For those who rely on stereotypes and clichés, the little landlocked country of Switzerland mainly brings up three things: The Alps, cheese and Swiss precision timing. Ok, there’s chocolate too, but we’re generalizing here.
And yet, there’s more to this country than that. In light of Switzerland celebrating its 729th birthday this Saturday August 1st—and because it’s not entirely recommended to gather in large groups to celebrate—we’ve decided to take a look back at historic (and contemporary) figures who have represented our Confederation well on the international stage, for things other than dairy-based products and picturesque landscapes. And of course, because we are WorldTempus after all, we pick a watch that we felt best encapsulated their work and influence on the international stage.
There’s a reason why this man’s face has graced the Swiss 100-franc bank note from 1998 to 2019. Born in the canton of Graubünden, Giacometti’s life’s work was anything but the strait-laced, somber art you’d expect from a Swiss person (again, stereotype!)—in fact, he was particularly influenced by surrealism and philosophical questions about the human condition. His sculptures were skinny and skeleton-like with roughened edges, like winter trees without their foliage. In 1962, he won the Venice Biennale Grand Prize for Sculpture, which afforded him worldwide recognition, and his work has been exhibited all over the world since.
Alberto Giacometti © ProLitteris, Zurich
His work is, to say the least, an acquired taste. It’s illogical in shape and form, and yet, like art usually does, awakens a response in you. There are plenty of watches that, like them or hate them, evoke a reaction, and the one that first comes to mind for this is the Crash de Cartier, particularly the skeletonized model released at SIHH in 2016. With a case that looks as though it’s come straight out of Salvador Dali painting, the Crash de Cartier has a unique origin story (an actual car crash, believe it or not, bent a client’s Cartier watch so out of shape that Jean-Jacques Cartier found it to be, well, inspiring). And yes, sure, Cartier is headquartered in Paris, France, but hey, so was Giacometti for most of his life.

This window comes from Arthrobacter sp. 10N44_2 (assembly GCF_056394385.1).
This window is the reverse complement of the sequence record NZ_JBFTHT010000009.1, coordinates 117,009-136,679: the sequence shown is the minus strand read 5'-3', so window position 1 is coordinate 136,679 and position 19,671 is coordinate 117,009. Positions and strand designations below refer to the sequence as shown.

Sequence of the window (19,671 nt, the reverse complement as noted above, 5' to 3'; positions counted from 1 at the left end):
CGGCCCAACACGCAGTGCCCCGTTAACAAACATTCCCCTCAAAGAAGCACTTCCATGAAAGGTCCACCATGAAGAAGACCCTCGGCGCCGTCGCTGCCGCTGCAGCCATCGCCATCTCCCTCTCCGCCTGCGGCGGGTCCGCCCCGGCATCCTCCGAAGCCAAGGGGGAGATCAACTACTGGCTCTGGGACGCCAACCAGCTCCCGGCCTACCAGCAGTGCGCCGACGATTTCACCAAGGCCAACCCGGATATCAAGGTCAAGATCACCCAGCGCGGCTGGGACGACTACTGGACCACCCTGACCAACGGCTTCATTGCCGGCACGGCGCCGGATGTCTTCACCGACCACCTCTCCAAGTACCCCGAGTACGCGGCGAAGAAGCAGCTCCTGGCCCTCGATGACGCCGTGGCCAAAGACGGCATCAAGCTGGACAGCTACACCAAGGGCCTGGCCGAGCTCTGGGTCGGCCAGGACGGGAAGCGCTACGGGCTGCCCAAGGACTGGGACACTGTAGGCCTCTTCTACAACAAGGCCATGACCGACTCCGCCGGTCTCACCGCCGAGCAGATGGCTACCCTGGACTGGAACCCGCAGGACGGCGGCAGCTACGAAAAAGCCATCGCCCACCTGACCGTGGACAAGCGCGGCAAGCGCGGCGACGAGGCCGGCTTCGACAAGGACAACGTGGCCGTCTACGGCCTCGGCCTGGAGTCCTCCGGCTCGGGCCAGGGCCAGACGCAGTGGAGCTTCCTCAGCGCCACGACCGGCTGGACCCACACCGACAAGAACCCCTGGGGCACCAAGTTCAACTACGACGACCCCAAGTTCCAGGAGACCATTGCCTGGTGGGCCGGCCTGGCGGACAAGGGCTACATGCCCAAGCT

Montre Mechanichal Legends Crash Squelette © Cartier
Calibre 9618 MC © Cartier
Born in the canton of Thurgau, Jung developed some of the most critical fundamentals studied in the fields of psychology and psychiatry. Unless you took one of those classes in university, you probably know him best from A Dangerous Method, the 2011 film depicting his twisted relationship with Sigmund Freud and patient Sabrina Spielrein (next on the Netflix watchlist, I hope!). His legacy in psychology includes, among many other concepts, the ideas of personality archetypes, collective unconscious and extraversion and introversion. Or, in other words, all those personality quizzes you take online when bored, that’s thanks in large part to Jung.
Carl Jung © Bettmann
So which watch would this man of science most likely wear? One that, like the mind, shows deep complexity and is also adaptable. The Bovet Virtuoso VII is just that with its patented Amadéo® convertible system, which easily converts the piece from a wristwatch to a pocket watch or a desk clock. The Virtuoso VII is also one of Bovet’s most complicated pieces ever, featuring a partially skeletonised movement with hours, minutes, sub-seconds, day, retrograde date, month, leap-year, and power reserve indicator on one side, and hours, minutes and seconds on the other side. What better piece to represent the duality of man and complexity of mind?
Virtuoso VII © Bovet
Virtuoso VII © Bovet
Born in Ticino, del Ponte has certainly embodied the Swiss values of integrity, making sure the people she’s taken on in court follow the law. As a state prosecutor in Lugano, del Ponte took on the Sicilian mafia, then went on to become Swiss attorney general, followed by Chief Prosecutor of two United Nations international criminal law tribunals to address conflicts in the former Yugoslavia and in Rwanda and served as Switzerland’s Ambassador to Argentina. In 2017, she resigned from the UN Commission of Inquiry on Syria over what she considered inaction. She’s not one to be messed with.
Carla del Ponte © Premium Speake
In the spirit of her boldness and Italian roots, what better watch for a badass like her than the Bvlgari Octo Finissimo Automatic in black sandblasted ceramic? Sure, the brand is Italian, but the world-record breaking movement in it (thinnest automatic movement in the world!) is 100% Swiss. Its no-nonsense, monochromatic black palette would suit itself well in the courtroom, while its octagonal, straight-edged case shape gives it an edge ideal for a fearless prosecutor.
Octo Finisimo Automatique © Bulgari
Okay, I know, this one’s just obvious. But who else has better represented this little country of ours, both on and off the court, with grace and humility? With a career spanning 20 years, Federer has dominated tennis with gentlemanly sportsmanship and elegance, and still currently holds the most Grand Slam singles titles in the sport (despite a certain Spaniard tailing him closely). And despite rumours of his retirement swirling in the last few years (guess we’ll have to pray to Stan the Man next?), Federer is still going strong in 2020.
Of course, we can’t pick anything but a Rolex for Federer; he’s been one of their official testimonies for years now. And his choices of Rolexes have varied, from the GMT-Master II (better known at the “Batman”) to the Yacht-Master II to the Datejust, the tennis man has always gone for sober elegance. Our favourite? The Rolex Day-Date 40mm in Everose gold with chocolate dial (back to our dairy-based exports, after all) and baguette-cut diamonds as hour markers. The Day-Date has historically been worn by U.S presidents—so of course it belongs on the wrist of tennis’ unofficial president.
Day-Date 40 mm © Rolex